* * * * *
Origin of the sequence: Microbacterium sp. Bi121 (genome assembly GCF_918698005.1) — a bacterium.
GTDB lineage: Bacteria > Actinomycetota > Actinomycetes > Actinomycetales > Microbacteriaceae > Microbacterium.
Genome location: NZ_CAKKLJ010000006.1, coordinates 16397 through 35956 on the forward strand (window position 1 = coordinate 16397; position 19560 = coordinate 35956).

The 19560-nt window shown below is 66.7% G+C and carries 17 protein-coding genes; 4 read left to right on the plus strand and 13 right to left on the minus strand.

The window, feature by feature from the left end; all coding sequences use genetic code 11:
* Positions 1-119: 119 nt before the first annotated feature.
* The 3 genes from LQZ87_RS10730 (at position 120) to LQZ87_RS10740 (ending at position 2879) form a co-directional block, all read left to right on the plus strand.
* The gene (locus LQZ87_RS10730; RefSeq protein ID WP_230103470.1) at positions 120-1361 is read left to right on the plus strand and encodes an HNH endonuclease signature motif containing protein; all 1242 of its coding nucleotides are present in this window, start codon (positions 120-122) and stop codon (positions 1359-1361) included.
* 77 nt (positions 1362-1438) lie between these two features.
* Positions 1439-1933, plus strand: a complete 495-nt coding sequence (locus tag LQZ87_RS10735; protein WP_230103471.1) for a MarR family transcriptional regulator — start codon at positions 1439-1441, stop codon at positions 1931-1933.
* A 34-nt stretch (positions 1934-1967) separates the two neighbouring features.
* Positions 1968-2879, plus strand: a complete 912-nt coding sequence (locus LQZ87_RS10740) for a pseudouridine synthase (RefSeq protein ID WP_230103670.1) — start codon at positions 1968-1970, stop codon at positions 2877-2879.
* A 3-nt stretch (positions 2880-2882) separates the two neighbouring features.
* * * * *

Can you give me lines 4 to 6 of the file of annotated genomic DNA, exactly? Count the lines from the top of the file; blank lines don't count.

The 19560-nt window shown below is 66.7% G+C and carries 17 protein-coding genes; 4 read left to right on the plus strand and 13 right to left on the minus strand.

The window, feature by feature from the left end; all coding sequences use genetic code 11:
* Positions 1-119: 119 nt before the first annotated feature.